This remark, and the entire short story can be read as a mocking caricature of disparate parties attempting to instantly strike a note of resonance and find a “common artistic language”.
“Hello, Mr Moore!” was immediately followed by a translation of Moore’s writing on the purpose of a sculptor—an editorial gesture that in fact left it open for readers to decide for themselves how they might relate to Moore’s practice and beliefs. It must also be noted that throughout entire issue, there are no images of Moore’s work.
This reference to Moore invites the association to other materials related Henry Moore at the Archive, such as the exhibition catalogs and posters of the Henry Moore exhibitions held in Hong Kong by the then City Hall Museum and Art Gallery (later renamed Hong Kong Museum of Art) in 1964 and 1970. What can the curatorial statements of those exhibitions reveal to us about the presentation of Moore’s oeuvre and practice in a Hong Kong context? How would they differ from that of Meishu Sichao? And to extend this association even further, can we imagine how the exhibition of Moore in Hong Kong might be written about in Meishu Sichao?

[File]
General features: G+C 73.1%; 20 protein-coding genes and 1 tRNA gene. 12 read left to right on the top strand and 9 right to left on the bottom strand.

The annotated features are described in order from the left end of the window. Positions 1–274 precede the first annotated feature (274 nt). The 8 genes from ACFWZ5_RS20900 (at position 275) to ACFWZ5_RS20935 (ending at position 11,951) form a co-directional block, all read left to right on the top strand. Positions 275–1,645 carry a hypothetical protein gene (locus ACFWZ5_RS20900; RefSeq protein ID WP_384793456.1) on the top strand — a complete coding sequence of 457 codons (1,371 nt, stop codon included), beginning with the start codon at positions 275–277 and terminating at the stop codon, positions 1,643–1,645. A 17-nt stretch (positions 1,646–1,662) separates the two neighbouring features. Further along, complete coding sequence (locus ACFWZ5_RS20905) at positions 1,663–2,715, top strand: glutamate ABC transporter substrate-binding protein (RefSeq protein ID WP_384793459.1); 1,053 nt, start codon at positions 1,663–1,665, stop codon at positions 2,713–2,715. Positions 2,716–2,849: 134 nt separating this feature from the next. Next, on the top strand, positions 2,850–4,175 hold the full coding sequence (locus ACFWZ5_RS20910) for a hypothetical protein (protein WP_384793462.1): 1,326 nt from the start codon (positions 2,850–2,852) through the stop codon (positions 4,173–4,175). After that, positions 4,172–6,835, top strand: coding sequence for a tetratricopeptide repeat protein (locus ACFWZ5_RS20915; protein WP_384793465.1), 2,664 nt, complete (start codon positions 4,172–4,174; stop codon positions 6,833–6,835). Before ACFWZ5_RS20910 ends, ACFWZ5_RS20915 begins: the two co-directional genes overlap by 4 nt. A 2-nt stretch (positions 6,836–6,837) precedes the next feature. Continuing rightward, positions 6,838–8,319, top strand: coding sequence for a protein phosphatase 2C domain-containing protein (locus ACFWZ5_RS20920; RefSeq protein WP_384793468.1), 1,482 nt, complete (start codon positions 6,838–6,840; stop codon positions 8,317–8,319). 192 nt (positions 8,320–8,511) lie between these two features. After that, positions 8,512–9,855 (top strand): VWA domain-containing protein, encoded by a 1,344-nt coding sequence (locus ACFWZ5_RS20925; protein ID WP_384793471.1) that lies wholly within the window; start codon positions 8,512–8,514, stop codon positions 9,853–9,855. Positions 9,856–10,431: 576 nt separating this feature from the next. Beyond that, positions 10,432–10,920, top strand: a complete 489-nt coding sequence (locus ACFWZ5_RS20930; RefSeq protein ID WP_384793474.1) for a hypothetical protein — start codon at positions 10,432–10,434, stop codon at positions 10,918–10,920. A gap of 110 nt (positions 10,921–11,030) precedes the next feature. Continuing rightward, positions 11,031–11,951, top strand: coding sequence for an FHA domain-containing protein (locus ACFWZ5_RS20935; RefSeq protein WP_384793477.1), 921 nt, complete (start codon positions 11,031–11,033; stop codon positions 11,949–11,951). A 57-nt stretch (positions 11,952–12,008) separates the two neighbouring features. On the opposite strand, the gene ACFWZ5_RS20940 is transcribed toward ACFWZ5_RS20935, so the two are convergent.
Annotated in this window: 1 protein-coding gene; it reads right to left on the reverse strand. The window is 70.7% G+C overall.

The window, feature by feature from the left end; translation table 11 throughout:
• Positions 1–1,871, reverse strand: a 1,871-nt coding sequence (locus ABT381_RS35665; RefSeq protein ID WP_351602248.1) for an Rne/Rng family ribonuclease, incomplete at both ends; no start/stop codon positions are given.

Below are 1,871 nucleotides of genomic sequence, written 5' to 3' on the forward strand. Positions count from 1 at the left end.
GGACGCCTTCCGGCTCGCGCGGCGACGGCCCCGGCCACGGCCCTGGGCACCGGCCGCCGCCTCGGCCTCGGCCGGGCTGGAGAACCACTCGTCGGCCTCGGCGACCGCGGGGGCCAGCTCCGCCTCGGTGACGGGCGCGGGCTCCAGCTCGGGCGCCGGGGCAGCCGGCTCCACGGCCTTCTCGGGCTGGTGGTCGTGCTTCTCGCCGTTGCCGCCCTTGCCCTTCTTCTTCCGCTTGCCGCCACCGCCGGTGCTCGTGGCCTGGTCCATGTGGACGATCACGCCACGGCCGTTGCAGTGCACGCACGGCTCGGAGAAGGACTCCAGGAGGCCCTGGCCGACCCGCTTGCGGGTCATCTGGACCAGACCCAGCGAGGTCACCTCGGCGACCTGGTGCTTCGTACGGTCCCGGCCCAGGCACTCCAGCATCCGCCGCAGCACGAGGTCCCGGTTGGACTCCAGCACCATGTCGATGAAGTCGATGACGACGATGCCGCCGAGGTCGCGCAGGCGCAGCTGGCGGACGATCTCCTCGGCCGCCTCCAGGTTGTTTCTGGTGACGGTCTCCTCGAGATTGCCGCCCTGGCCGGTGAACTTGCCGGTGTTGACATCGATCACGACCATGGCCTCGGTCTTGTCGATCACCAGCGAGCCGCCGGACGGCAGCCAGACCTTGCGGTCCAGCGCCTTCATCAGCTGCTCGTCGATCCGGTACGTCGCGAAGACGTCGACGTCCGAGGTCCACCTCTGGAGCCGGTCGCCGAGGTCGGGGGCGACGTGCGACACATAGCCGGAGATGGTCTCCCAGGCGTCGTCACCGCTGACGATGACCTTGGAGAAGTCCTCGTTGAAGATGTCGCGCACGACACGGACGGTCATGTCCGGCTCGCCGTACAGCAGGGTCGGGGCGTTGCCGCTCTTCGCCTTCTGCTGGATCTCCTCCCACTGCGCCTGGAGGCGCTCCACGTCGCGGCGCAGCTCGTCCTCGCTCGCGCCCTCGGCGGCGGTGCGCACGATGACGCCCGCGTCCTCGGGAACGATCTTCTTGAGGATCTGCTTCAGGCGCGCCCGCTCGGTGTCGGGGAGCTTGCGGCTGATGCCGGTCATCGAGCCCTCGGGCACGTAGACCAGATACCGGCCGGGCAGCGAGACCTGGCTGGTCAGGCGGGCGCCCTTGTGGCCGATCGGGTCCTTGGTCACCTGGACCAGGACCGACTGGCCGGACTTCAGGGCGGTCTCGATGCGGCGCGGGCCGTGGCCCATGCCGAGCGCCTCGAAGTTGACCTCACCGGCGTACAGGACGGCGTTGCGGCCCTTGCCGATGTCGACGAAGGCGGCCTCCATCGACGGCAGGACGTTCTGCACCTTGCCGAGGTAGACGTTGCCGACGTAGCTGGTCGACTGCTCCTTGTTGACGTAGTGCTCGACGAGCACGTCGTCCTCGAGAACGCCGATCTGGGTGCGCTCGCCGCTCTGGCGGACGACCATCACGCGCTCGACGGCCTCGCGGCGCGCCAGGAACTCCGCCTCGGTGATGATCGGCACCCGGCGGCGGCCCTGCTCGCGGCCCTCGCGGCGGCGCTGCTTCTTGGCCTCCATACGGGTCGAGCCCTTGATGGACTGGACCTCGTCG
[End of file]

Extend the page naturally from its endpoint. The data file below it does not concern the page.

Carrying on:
Drawing this case study to a close I would like to suggest that Meishu Sichao may not be as far away from Hong Kong as we thought—Zhou Shaohua was invited to lecture in Chinese University of Hong Kong in 1985, and his lecture was published in Meishu Sichao 1985 issue 3.
In this piece he shared not only his works, but also his views on the limitation of focusing only on lineage and not looking and referencing laterally to other cultures, and the vernacular. Zhou was a painter—and as par Meishu Sichao’s usual, none of the slides that were shown as part of the lecture was included in print. Zhou spoke of the necessity to critically and openly evaluate influences from Chinese traditions and western trends—
We should especially strive to understand and apply tradition with a broad and open perspective and a modern spirit, instead of defending it with conservative ideas. This [approach] includes development that stem from existing foundation; it also includes new methods and forms that are created as an inevitable response to the passing of destruction.17